Consolidating your cyber security strategy

Reducing complexity and expanding protection with extended detection and response

According to the Office for National Statistics, in February 2022, eight in ten workers who worked from home during the pandemic said that they planned to hybrid work in the future. This shift in work patterns brings more possibilities for cybercriminals to exploit weak spots in a business’ network.

Cybercrime has evolved over the years to become more organised, with more sophisticated attacks. According to CyberEdge’s 2022 Cyberthreat Defense Report, ransomware attacks affected 73 per cent of UK organisations over a twelve month period.

Cybercriminals will now study businesses, probing for weak spots and learning how they operate. With the recent shift in working habits, largely brought on by the pandemic, there are now more attack surfaces for criminals to target.

Before this shift, IT systems in businesses were generally set up as a ‘ring fence’ model to protect their offices from cyber-attacks using firewalls and antivirus. However, with the increased number of staff working from home, and even using public networks at places like cafes, this ring fence style model can be easily compromised through endpoints.

As well as laptops and mobile phones, endpoints can be any device connected to a network, such as security cameras, remote controlled heating systems, gaming devices. These endpoints may lack the level of security that is on your business’ core network, meaning that they are weak spots to be exploited.

The consequences of a successful attack can vary from operational downtime to paying a ransom for encrypted data to being fined under the General Data Protection Regulation (GDPR) privacy law.

Current issues

Traditionally, antivirus systems have operated in silos – limited to detecting and responding to threats on individual devices, or endpoints. The solution was previously Endpoint Detection and Response (EDR). A study by Enterprise Strategy Group found that 60 per cent of businesses use 25 or more different security products, with 44 percent purchasing from more than ten vendors.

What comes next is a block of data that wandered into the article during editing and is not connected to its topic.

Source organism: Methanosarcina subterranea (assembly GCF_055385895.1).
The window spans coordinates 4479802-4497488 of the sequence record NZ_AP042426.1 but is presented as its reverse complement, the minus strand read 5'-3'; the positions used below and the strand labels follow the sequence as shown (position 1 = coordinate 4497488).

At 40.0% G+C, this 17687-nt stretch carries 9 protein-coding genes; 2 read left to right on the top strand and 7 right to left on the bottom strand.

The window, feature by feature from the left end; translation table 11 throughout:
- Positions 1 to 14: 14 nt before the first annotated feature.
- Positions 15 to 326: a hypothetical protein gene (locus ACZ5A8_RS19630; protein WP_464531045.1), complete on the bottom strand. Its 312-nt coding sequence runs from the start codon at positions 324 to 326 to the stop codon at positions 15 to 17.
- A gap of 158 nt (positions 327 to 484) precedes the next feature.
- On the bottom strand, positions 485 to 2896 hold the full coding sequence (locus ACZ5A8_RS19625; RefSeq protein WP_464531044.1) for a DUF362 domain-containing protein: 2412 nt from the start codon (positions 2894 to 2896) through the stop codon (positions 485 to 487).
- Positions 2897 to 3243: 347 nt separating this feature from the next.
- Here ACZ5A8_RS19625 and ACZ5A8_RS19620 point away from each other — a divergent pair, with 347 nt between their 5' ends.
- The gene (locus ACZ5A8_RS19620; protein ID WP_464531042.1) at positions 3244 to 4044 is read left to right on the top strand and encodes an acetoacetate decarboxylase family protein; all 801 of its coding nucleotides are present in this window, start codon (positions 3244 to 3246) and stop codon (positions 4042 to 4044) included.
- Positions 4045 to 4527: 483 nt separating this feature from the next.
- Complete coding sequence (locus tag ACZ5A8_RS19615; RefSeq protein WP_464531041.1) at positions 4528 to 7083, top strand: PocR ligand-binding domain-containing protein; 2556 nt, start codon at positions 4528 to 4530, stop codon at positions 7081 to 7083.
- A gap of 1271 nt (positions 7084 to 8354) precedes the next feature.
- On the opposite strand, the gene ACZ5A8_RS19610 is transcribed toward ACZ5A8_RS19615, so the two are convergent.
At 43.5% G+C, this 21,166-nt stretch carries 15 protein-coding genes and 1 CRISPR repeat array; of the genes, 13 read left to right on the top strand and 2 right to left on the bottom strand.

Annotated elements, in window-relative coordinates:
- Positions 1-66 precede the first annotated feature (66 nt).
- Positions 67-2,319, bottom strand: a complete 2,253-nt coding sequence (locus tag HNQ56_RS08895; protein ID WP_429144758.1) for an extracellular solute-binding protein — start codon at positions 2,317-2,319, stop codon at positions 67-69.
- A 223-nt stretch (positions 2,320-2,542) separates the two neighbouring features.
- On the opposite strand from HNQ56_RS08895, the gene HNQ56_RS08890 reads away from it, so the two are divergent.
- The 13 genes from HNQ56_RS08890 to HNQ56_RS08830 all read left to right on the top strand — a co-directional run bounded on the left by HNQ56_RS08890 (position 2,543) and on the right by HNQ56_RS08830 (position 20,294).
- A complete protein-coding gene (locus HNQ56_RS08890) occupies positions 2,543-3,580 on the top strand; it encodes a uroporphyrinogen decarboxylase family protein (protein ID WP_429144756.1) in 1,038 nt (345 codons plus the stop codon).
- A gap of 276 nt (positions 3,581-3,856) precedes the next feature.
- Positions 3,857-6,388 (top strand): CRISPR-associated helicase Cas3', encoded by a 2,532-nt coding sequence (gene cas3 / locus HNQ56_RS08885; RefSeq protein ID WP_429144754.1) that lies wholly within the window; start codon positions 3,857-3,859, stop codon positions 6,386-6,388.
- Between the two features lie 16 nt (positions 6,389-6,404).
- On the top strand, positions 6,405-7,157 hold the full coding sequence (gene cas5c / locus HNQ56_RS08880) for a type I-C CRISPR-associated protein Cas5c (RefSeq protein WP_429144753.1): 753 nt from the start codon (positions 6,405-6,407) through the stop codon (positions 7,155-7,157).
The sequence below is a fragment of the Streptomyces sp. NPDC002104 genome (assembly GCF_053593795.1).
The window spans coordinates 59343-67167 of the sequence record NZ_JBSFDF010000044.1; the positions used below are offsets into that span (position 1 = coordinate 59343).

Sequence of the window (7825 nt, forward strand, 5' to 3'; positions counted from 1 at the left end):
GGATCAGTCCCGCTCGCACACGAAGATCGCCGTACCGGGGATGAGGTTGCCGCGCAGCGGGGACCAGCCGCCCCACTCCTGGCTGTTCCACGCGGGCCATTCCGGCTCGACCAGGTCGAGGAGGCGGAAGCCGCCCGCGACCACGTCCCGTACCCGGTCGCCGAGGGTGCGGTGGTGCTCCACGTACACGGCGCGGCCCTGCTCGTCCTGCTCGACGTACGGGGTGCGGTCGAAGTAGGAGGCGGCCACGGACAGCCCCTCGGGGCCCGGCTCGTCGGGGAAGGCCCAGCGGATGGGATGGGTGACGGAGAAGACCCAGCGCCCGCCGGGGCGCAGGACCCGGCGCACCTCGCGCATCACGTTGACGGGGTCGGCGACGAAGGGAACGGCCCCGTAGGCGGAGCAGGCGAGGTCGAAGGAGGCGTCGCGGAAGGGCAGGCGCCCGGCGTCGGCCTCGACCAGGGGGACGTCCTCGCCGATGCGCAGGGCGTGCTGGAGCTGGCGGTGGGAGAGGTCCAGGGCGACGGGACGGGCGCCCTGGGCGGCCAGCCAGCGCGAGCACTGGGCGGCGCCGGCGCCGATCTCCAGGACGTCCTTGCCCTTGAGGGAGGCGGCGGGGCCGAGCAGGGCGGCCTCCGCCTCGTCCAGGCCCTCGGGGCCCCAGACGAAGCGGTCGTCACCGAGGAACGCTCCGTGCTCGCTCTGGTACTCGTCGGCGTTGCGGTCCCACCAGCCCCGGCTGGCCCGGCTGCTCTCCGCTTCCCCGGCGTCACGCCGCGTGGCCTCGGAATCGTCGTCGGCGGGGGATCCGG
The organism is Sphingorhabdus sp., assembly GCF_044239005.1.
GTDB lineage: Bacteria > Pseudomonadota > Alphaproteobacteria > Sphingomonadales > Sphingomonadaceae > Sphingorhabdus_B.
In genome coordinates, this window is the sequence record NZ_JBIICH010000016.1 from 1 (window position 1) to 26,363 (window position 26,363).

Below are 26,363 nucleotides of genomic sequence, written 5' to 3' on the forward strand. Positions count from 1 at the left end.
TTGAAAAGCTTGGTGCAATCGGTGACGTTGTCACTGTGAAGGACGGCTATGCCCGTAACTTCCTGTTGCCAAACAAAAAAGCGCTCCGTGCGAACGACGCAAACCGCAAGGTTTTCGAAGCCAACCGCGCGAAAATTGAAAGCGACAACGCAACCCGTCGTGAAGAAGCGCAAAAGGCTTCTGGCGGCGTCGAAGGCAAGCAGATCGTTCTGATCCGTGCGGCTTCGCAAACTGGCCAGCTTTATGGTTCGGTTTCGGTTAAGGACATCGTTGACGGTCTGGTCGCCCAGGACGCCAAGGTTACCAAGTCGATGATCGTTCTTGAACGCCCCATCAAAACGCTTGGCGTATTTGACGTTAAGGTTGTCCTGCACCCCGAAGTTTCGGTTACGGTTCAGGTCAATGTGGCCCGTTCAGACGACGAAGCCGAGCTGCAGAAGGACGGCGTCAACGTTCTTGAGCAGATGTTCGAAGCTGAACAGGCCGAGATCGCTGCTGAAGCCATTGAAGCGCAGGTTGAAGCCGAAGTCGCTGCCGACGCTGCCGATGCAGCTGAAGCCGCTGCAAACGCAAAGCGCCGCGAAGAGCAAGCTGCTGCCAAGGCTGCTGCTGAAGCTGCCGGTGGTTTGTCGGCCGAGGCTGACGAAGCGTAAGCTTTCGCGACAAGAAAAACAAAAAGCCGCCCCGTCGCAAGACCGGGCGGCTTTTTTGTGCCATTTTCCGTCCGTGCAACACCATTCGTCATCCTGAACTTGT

For example, a business might have different solutions to cover areas such as its endpoints, database, and emails. This installation of multiple layers of security can present some issues.

Adding more layers makes it harder to visualise the security profile of the business. This means that an IT department might have to deal with multiple reports simultaneously from different systems.

This also makes it more difficult to trace an attack. If the attack spreads from one area to another, an IT operator has to rely on the different solutions they have in place, which also may not be communicating with one another.

Paying for multiple solutions from different vendors to cover all areas of a business can be costly. Additionally, staff must be trained to use each solution and there is the possibility of an undetected weakness being breached.

Cyber security consolidation

According to Gartner, 80 per cent of businesses will have adopted a strategy to unify web, cloud services and private application access from a single vendor’s Security Service Edge (SSE) platform by 2025. Additionally, 50 percent of mid-market security buyers will use some form of extended detection and response to consolidate their security technologies.

XDR provides end-to-end visibility, detection, investigation, and reaction across the entire IT ecosystem, including networks, endpoints, and cloud environments. The key elements of an XDR architecture include federation of security signals, higher-level behavioural and cross-correlated analytics, plus closed-loop and highly automated responses.

Because it can cover so many areas of the business, it provides a much more user-friendly platform. This eases the pressure on an IT department, as any alerts from devices across the IT system will report to one place.

From a security perspective, consolidating threat defence into one system means that all devices and endpoints can be set to one standard, minimising the opportunity for weak spots and gaps to appear. In the event of a breach, such as a member of staff clicking a malicious link, an XDR system can isolate the threat to stop it spreading and roll-back the endpoint to a safe state.

Although changing cyber security tactics should not be viewed as a cost cutting solution, vendor consolidation can certainly save money. By replacing multiple products that may overlap, reducing the man hours spent monitoring different systems and avoiding the consequences of a successful breach, businesses can get a better return on their investment.

Not all XDR systems are the same, and it is important to choose one that best suits the needs of a business. XDR has traditionally only been available for large enterprises. However, finding the right partnership can allow small and medium sized companies to customise the solution to fit their requirements without unnecessary extras.

About the Author

Nathan Charles is head of customer experience at cyber security specialist OryxAlign. To find out how a bespoke XDR system can streamline your cybersecurity and expand your ring fence to cover your workers wherever they are, learn more about SecuryXDR from OryxAlign. OryxAlign is a well-established and successful managed IT services provider (MSP) with a clear sense of purpose and a vibrant culture.

It plans, designs and enables the procurement, implementation, protection and management of a wide range of modern technologies through an earned and trusted partnership with its clients across the UK and European mainland.

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